Parveen Babi on UG perfect human-being Parveen Babi on UG I must state a few facts about UG Krishnamurti here, because it is impossible to understand my case without knowing a little bit about UG and the facts of his enlightenment. The only

More information

an excerpt from The 21 Success Secrets of Self-Made Millionaires by Brian Tracy Published by Berrett-Koehler Publishers

an excerpt from The 21 Success Secrets of Self-Made Millionaires by Brian Tracy Published by Berrett-Koehler Publishers an excerpt from The 21 Success Secrets of Self-Made Millionaires by Brian Tracy Published by Berrett-Koehler Publishers Contents Preface vii Introduction: The Law of Cause and Effect 1 Success Secrets

More information

Lecture Notes, October 30. 0. Introduction to the philosophy of mind

Lecture Notes, October 30. 0. Introduction to the philosophy of mind Philosophy 110W - 3: Introduction to Philosophy, Hamilton College, Fall 2007 Russell Marcus, Instructor email: rmarcus1@hamilton.edu website: http://thatmarcusfamily.org/philosophy/intro_f07/course_home.htm

More information

Phil 2301 Intro to Philosophy Dr. Naugle Arguments for God s Existence. B. Attitudes toward arguments for God s existence

Phil 2301 Intro to Philosophy Dr. Naugle Arguments for God s Existence. B. Attitudes toward arguments for God s existence Phil 2301 Intro to Philosophy Dr. Naugle Arguments for God s Existence I. Arguments for the Existence of God A. Two types of arguments for God s existence 1. A priori arguments 2. A posteriori arguments

More information

All rights reserved by Self-Realization Fellowship. Contents. Preface. Make Your Life a Divine Adventure 3. Thoughts for the Fearless Soul 12

All rights reserved by Self-Realization Fellowship. Contents. Preface. Make Your Life a Divine Adventure 3. Thoughts for the Fearless Soul 12 Contents Preface ix Make Your Life a Divine Adventure 3 Thoughts for the Fearless Soul 12 Practical Antidotes for Fear and Worry 15 Removing the Static of Fear From the Mind 20 The Fearless Mind and the

More information

GCE Religious Studies. Mark Scheme for June 2014. Unit G571: Philosophy of Religion. Advanced Subsidiary GCE. Oxford Cambridge and RSA Examinations

GCE Religious Studies. Mark Scheme for June 2014. Unit G571: Philosophy of Religion. Advanced Subsidiary GCE. Oxford Cambridge and RSA Examinations GCE Religious Studies Unit G571: Philosophy of Religion Advanced Subsidiary GCE Mark Scheme for June 2014 Oxford Cambridge and RSA Examinations OCR (Oxford Cambridge and RSA) is a leading UK awarding body,

More information

GRADES 9, 10, 11, 12 ANCIENT WORLD HISTORY

GRADES 9, 10, 11, 12 ANCIENT WORLD HISTORY Units of Credit: One Year (Elective) GRADES 9, 10, 11, 12 ANCIENT WORLD HISTORY Prerequisites: None Course Overview: World History is designed to trace the development of humans from earliest times to

More information

Pascal is here expressing a kind of skepticism about the ability of human reason to deliver an answer to this question.

Pascal is here expressing a kind of skepticism about the ability of human reason to deliver an answer to this question. Pascal s wager So far we have discussed a number of arguments for or against the existence of God. In the reading for today, Pascal asks not Does God exist? but Should we believe in God? What is distinctive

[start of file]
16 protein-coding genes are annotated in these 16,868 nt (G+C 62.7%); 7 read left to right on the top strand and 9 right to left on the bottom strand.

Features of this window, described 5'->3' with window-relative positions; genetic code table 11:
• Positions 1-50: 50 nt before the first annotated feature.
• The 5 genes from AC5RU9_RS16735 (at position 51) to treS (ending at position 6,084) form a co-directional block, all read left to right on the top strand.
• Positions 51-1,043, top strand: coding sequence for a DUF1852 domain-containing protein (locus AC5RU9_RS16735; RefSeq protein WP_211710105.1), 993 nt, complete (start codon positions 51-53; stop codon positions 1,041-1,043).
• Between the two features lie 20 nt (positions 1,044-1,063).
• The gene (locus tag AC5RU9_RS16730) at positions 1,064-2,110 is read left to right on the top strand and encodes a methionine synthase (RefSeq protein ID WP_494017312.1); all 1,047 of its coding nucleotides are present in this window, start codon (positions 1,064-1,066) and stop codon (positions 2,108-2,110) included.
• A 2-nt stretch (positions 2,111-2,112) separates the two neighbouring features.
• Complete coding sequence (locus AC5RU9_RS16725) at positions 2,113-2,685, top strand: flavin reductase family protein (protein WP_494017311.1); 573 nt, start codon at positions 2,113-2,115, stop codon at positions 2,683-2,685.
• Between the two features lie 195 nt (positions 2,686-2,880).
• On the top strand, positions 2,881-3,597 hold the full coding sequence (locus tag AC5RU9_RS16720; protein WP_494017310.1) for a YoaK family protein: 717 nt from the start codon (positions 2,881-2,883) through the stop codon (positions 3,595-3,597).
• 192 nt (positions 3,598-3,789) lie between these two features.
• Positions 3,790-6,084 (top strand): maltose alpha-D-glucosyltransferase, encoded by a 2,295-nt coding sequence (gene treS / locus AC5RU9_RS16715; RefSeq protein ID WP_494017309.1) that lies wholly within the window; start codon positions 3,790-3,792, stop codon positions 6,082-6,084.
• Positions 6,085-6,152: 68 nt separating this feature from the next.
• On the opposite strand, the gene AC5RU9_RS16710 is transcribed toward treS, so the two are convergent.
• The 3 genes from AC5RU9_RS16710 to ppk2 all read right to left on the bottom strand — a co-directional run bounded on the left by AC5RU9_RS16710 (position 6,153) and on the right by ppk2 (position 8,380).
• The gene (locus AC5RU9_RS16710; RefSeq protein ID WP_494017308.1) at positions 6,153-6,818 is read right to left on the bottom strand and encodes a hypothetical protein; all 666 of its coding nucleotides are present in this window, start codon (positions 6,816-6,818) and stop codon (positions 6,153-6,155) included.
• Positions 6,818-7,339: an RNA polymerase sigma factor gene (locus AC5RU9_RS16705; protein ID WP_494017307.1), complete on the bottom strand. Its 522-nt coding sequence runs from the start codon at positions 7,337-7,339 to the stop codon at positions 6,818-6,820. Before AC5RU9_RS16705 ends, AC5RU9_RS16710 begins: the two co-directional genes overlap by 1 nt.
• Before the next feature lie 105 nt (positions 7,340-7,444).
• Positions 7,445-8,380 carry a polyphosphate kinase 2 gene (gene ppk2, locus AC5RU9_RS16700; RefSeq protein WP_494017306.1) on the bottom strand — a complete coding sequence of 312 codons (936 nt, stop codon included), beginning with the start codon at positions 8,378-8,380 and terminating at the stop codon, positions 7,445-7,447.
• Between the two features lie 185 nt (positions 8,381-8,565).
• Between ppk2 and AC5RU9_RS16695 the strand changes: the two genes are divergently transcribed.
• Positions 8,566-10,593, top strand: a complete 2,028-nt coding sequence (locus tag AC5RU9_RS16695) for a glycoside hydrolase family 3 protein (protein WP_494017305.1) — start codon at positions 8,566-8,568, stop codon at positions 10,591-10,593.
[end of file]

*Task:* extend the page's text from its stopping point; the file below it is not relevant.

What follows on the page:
More information

The Cosmological Argument

The Cosmological Argument Cosmological Argument Page 1 of 5 The Cosmological Argument (A) Discuss the key features of the Cosmological Argument. The Cosmological Argument has several forms, but is fundamentally a proof for the

More information

III. What do you believe about Creation? a. What do you believe about the Creation account in Genesis?

III. What do you believe about Creation? a. What do you believe about the Creation account in Genesis? Some Questions to consider: I. What do you believe about Scripture? a. What do you believe about divine inspiration? b. What do you believe about the Bible's accuracy? c. What do you believe about the

More information

Analysis of the First Way. 2009 by Joseph M. Magee. Aquinas begins showing that God s existence can be proved by reason (apart from Scripture) by

Analysis of the First Way. 2009 by Joseph M. Magee. Aquinas begins showing that God s existence can be proved by reason (apart from Scripture) by Analysis of the First Way 2009 by Joseph M. Magee Aquinas begins showing that God s existence can be proved by reason (apart from Scripture) by offering what he considers the most obvious argument: The

More information

"God's Wisdom Revealed to All (Ephesians 3:7-20)

God's Wisdom Revealed to All (Ephesians 3:7-20) "God's Wisdom Revealed to All (Ephesians 3:7-20) by Rev. Jackie Stoneman Paul begins this chapter by reminding the Ephesians that he is in fact a prisoner. Because he has been preaching to the Gospel especially

More information

TREK 201. Core Christian Beliefs

TREK 201. Core Christian Beliefs TREK 201 Core Christian Beliefs Work hard to show the results of your salvation, obeying God with deep reverence and fear. Philippians 2:12b (NLT) TREK is a Discipleship Ministry of Rockpointe Church 1

More information

KNOWING GOD NEW BELIEVERS STUDY

KNOWING GOD NEW BELIEVERS STUDY NEW BELIEVERS STUDY TABLE OF CONTENTS BIBLE STUDY 1: SALVATION 1 BIBLE STUDY 2: FAITH AND ASSURANCE 4 BIBLE STUDY 3: POWER OF THE HOLY SPIRIT 7 BIBLE STUDY 4: TRIALS 10 BIBLE STUDY 1: SALVATION SCRIPTURE

More information

SCIENTIFIC THEORIES ABOUT THE ORIGINS OF THE WORLD AND HUMANITY

SCIENTIFIC THEORIES ABOUT THE ORIGINS OF THE WORLD AND HUMANITY SCIENTIFIC THEORIES ABOUT THE ORIGINS OF THE WORLD AND HUMANITY Key ideas: Cosmology is about the origins of the universe which most scientists believe is caused by the Big Bang. Evolution concerns the

More information

5 DARWIN, EVOLUTION & FAITH 1100L

5 DARWIN, EVOLUTION & FAITH 1100L 5 DARWIN, EVOLUTION & FAITH 1100L DARWIN, EVOLUTION & FAITH By John F. Haught, adapted by Newsela Nothing in modern science has proved more challenging to religious believers than the theory of evolution.

More information

Mere Christianity C. S. Lewis

Mere Christianity C. S. Lewis I am trying here to prevent anyone saying the really foolish thing that people often say about Him: I m ready to accept Jesus as a great moral teacher, but I don t accept his claim to be God. That is the

More information

Descartes : The Epistemological Argument for Mind-Body Distinctness. (Margaret Wilson)

Descartes : The Epistemological Argument for Mind-Body Distinctness. (Margaret Wilson) Descartes : The Epistemological Argument for Mind-Body Distinctness Detailed Argument Introduction Despite Descartes mind-body dualism being the most cited aspect of Descartes philosophy in recent philosophical

More information

THEME: God has a calling on the lives of every one of His children!

THEME: God has a calling on the lives of every one of His children! Devotion NT298 CHILDREN S DEVOTIONS FOR THE WEEK OF: LESSON TITLE: Paul s First Missionary Journey THEME: God has a calling on the lives of every one of His children! SCRIPTURE: Acts 12:25 13:52 Dear Parents

More information

How can this help teachers and students to increase their understanding of contentious issues?

How can this help teachers and students to increase their understanding of contentious issues? GATEWAY DOCUMENTS 1.4, 1.5 AND 1.6 Why do people have different beliefs? Why do people have different interpretations of the same religion? Why are the consequences of faith not the same for all people

More information

Study Guide for Aquinas for Armchair Theologians by Timothy M. Renick

Study Guide for Aquinas for Armchair Theologians by Timothy M. Renick Study Guide for Aquinas for Armchair Theologians by Timothy M. Renick Thomas Aquinas is viewed as the very embodiment of the medieval, monastic scholar. We picture him cloistered away in a dark, cold room,

More information